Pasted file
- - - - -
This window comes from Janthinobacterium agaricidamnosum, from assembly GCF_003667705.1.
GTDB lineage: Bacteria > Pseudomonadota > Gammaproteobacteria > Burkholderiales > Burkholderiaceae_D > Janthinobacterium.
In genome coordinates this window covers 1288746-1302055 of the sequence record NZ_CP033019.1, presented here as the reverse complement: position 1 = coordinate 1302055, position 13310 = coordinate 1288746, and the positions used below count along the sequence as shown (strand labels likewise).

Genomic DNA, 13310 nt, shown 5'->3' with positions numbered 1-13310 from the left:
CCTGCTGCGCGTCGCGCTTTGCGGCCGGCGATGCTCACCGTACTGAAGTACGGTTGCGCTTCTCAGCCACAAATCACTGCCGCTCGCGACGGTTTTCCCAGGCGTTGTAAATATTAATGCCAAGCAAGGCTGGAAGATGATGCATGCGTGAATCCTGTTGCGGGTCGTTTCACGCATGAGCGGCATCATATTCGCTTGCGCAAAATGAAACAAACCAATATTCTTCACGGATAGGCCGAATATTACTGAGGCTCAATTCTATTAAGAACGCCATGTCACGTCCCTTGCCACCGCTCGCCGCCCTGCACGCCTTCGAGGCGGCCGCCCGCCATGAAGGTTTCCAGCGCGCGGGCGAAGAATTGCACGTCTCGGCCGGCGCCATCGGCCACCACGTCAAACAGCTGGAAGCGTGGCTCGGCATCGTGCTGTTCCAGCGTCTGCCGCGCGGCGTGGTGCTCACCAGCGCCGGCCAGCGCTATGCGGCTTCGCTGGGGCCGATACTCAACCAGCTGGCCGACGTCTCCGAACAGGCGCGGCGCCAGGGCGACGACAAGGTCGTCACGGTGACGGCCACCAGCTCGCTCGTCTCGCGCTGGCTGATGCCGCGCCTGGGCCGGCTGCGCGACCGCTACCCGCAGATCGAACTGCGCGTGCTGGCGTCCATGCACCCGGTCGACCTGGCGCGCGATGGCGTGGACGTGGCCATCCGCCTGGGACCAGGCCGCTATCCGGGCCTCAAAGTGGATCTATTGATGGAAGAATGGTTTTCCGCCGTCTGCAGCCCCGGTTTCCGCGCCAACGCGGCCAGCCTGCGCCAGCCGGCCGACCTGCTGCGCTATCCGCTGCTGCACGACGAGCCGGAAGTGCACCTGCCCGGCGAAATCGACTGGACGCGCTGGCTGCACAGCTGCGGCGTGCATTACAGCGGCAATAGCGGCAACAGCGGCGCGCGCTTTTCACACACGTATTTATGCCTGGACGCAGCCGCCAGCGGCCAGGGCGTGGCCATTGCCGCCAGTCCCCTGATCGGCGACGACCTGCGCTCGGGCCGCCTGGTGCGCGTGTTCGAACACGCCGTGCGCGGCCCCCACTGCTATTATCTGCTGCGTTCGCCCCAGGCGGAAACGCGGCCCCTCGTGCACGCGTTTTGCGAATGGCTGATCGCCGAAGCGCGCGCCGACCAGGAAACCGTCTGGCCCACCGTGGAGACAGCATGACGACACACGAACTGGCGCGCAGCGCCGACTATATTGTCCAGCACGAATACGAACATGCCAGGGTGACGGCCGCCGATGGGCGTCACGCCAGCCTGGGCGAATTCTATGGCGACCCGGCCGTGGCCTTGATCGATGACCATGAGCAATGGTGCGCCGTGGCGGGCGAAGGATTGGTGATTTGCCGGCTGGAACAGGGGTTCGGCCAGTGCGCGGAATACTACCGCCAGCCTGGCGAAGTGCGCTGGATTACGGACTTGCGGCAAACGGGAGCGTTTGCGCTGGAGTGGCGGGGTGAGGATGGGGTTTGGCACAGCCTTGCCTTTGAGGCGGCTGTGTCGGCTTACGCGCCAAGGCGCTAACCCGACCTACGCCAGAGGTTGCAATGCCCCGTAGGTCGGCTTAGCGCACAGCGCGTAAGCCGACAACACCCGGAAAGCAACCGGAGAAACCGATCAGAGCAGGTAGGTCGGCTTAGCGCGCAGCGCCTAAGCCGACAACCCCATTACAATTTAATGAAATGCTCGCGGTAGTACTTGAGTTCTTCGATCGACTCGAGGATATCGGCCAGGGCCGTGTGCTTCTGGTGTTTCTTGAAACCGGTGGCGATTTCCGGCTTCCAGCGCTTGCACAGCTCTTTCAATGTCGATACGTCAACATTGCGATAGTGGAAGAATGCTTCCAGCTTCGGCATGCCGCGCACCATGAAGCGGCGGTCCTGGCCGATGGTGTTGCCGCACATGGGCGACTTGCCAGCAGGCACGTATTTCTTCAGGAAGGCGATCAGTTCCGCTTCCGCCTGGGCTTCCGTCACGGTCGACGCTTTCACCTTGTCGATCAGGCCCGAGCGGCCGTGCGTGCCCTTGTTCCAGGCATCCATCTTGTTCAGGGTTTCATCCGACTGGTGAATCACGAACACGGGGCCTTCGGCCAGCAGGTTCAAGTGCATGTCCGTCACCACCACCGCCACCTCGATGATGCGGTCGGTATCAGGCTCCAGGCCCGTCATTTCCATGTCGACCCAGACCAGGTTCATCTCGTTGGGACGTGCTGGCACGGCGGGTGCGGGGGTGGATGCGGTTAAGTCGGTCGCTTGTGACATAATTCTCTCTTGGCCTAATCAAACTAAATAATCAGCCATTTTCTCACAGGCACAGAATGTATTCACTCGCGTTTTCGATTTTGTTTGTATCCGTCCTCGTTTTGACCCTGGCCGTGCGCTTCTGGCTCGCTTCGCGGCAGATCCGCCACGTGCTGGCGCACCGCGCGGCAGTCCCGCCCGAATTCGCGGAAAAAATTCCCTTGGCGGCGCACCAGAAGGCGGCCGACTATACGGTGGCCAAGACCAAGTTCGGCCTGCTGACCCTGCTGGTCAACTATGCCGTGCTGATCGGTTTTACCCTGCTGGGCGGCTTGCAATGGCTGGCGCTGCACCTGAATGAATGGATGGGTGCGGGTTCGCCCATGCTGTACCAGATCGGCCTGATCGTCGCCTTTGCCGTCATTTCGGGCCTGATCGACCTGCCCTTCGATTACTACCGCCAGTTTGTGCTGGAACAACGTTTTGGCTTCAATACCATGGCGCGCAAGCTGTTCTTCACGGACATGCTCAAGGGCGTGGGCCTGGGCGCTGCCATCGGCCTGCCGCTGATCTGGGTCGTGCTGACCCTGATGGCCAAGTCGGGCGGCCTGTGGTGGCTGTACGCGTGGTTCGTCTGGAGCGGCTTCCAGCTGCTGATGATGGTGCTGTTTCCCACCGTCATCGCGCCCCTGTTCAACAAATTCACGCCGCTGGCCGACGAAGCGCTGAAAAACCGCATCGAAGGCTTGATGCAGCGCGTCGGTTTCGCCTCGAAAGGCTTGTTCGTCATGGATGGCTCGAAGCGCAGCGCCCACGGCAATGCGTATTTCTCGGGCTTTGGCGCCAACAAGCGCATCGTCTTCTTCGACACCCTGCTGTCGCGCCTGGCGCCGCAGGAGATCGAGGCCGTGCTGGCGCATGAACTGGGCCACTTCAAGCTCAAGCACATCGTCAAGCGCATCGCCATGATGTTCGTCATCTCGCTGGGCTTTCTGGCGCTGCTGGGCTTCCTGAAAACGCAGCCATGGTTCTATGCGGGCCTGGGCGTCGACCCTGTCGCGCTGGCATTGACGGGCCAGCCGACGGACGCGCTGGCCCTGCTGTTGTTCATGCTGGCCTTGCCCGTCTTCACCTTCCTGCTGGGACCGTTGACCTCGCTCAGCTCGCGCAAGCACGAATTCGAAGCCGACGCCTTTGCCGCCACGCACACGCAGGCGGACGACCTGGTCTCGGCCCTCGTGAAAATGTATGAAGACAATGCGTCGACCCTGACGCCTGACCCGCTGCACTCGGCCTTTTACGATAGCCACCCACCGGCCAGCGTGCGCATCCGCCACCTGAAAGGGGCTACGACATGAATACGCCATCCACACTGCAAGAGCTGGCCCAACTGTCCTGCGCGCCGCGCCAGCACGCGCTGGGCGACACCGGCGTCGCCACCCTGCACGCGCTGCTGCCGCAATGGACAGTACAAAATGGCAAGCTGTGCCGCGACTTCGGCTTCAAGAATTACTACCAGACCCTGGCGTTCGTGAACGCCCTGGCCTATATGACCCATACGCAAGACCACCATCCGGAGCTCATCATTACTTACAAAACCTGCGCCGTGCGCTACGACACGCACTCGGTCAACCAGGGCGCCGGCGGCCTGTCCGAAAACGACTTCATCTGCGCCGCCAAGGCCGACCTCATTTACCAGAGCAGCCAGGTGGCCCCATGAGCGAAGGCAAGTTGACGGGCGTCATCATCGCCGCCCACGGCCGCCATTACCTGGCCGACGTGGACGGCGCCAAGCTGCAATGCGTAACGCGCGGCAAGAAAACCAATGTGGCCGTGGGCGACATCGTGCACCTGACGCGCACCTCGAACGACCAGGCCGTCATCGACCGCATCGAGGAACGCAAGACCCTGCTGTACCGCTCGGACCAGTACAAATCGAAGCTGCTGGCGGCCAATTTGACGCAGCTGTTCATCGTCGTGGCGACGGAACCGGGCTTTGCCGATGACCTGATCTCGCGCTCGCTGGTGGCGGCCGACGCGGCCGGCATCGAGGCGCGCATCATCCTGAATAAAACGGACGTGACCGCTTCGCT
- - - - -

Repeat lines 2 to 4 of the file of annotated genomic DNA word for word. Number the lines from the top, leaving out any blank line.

GTDB lineage: Bacteria > Pseudomonadota > Gammaproteobacteria > Burkholderiales > Burkholderiaceae_D > Janthinobacterium.
In genome coordinates this window covers 1288746-1302055 of the sequence record NZ_CP033019.1, presented here as the reverse complement: position 1 = coordinate 1302055, position 13310 = coordinate 1288746, and the positions used below count along the sequence as shown (strand labels likewise).

Genomic DNA, 13310 nt, shown 5'->3' with positions numbered 1-13310 from the left: